Kentucky Utilities Must Spend $140M on Clean Air Settlement

LEXINGTON, Kentucky, February 3, 2009 (ENS) – Back in 1997, Kentucky Utilities modified the largest coal-fired electrical generating unit at its E.W. Brown Generating Station in Mercer County, Kentucky without installing required pollution control equipment or complying with applicable emission limits.

These alleged violations of the Clean Air Act allowed the company to increase the amount of coal the unit burned and increase the amount and rate of emissions for sulfur dioxide, nitrogen oxide and particulate matter.

Today, the Justice Department and the U.S. Environmental Protection Agency imposed a $1.4 million civil penalty on Kentucky Utilities, KU, for these alleged violations and in addition have required the company to spend $135 million on pollution controls.

E.W. Brown Generating Station in Mercer County, Kentucky (Photo by David Hecker)

KU will install new pollution control equipment on generating unit that will reduce combined emissions of sulfur dioxide and nitrogen oxides by more than 31,000 tons per year – 90 percent below the 2007 emission levels. These chemicals are components of acid rain and smog.

“Today’s settlement sets the most stringent limit for nitrogen oxide emissions ever imposed in a federal settlement with a coal-fired power plant,” said Catherine McCabe, acting assistant administrator for EPA’s Office of Enforcement and Compliance Assurance.

“Pollutants from these facilities can cause severe respiratory problems, contribute to childhood asthma, and contribute to smog and haze,” said McCabe.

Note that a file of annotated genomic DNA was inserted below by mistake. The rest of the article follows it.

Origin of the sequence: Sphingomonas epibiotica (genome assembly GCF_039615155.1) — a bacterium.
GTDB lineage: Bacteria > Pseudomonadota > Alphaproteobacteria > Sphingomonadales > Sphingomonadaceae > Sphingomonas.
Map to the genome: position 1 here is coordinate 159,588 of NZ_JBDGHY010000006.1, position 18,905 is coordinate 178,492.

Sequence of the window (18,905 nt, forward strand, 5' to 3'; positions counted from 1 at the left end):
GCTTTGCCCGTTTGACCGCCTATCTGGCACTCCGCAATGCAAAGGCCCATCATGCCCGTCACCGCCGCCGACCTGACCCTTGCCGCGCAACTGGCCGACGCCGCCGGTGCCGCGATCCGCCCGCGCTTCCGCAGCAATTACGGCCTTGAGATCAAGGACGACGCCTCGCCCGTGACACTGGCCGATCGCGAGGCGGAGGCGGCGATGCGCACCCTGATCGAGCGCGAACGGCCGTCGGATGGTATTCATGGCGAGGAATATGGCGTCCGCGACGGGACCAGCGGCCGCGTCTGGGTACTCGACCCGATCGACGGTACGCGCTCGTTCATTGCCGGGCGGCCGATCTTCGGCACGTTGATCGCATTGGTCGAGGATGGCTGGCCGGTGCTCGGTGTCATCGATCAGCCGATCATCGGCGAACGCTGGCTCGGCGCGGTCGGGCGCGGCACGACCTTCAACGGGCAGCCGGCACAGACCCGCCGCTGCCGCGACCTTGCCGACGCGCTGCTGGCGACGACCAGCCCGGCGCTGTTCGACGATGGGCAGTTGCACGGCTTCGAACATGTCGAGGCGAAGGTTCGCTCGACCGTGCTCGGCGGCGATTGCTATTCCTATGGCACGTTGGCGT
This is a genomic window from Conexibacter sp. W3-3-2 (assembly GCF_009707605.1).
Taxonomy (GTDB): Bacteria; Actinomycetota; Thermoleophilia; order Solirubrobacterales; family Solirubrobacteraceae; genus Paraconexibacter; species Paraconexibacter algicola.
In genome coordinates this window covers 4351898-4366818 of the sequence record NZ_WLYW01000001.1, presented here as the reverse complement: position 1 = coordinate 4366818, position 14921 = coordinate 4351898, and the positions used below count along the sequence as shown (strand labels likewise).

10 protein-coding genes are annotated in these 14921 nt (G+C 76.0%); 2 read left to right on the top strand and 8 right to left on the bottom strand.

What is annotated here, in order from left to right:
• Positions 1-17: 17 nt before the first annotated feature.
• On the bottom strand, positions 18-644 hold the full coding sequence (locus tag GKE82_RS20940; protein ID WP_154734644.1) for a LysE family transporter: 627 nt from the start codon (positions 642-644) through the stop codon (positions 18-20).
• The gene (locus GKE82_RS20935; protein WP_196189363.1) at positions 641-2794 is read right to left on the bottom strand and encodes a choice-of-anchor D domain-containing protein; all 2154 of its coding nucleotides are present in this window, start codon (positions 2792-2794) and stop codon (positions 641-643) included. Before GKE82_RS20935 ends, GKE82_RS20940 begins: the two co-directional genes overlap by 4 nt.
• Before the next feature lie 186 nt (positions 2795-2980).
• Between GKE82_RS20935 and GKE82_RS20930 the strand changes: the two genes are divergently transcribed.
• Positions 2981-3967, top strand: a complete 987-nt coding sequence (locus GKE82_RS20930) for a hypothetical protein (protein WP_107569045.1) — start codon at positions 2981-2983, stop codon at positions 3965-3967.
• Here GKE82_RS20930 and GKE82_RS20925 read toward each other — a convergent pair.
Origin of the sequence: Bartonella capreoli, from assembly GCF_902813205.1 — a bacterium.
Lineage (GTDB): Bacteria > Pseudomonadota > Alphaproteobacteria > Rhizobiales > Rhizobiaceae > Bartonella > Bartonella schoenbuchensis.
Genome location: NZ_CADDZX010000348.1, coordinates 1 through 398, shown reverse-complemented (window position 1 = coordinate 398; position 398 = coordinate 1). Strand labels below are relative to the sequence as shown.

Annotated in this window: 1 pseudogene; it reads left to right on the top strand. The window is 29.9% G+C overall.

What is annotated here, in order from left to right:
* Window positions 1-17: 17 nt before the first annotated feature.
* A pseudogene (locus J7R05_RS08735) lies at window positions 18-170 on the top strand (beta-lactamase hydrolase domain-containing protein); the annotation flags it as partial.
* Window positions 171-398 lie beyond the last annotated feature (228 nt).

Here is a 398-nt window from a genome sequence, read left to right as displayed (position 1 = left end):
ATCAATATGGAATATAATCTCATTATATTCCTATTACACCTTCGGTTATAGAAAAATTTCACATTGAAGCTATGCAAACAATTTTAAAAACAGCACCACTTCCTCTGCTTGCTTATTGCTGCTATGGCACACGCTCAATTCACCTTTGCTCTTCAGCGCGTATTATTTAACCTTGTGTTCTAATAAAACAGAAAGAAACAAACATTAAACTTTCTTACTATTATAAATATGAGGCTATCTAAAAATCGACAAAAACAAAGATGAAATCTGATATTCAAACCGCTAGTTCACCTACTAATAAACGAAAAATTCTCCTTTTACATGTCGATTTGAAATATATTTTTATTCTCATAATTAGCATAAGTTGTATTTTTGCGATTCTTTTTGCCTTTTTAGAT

KU also must install controls to reduce particulate matter emissions by about 1,000 tons per year. Increased levels of fine particles in the air are linked to health hazards such as heart disease, impaired lung function and lung cancer.

The company has agreed to surrender the excess nitrogen oxide and sulfur dioxide allowances it will have after installing the pollution controls. Coal-fired power plants are allowed to emit sulfur dioxide and nitrogen oxides as allowances, which are granted under federal or state acid rain permits. Once surrendered, these allowances cannot be used again, so the surrender will remove these emissions permanetnly from the environment.

The settlement is part of the EPA’s enforcement initiative to control harmful emissions from coal-fired power plants under the Clean Air Act’s New Source Review requirements. The act prohibits the generation of power from new sources without use of the best available technology to reduce air pollution.

The total combined sulfur dioxide and nitrogen oxide emission reductions secured from this settlement will exceed more than 1.8 million tons each year once all the required pollution controls have been installed and implemented, said the federal officials

“This settlement will result in the substantial reduction of harmful emissions, and will benefit air quality in Kentucky and downwind areas,” said John Cruden, acting assistant attorney general for the Justice Department’s Environment and Natural Resources Division.

In addition, the company will spend about $3 million on projects to benefit the environment and compensate for the adverse effects of the air pollution for a total settlement of nearly $140 million.

KU will contribute $1.8 million of the $3 million to a pilot project on the effectiveness of storing compressed carbon dioxide gas, a by-product of coal combustion, in deep injection wells.

The company will spend $1 million to retrofit school buses with filters or other controls to reduce emissions of particulate matter; and also pay $200,000 to the National Park Service to help restore Kentucky’s Mammoth Cave National Park.

Kentucky Utilities, based in Lexington, Kentucky, generates and distributes electricity to more than 500,000 customers in Kentucky and Virginia. It owns and operates five coal-fired electrical generating stations in Kentucky.

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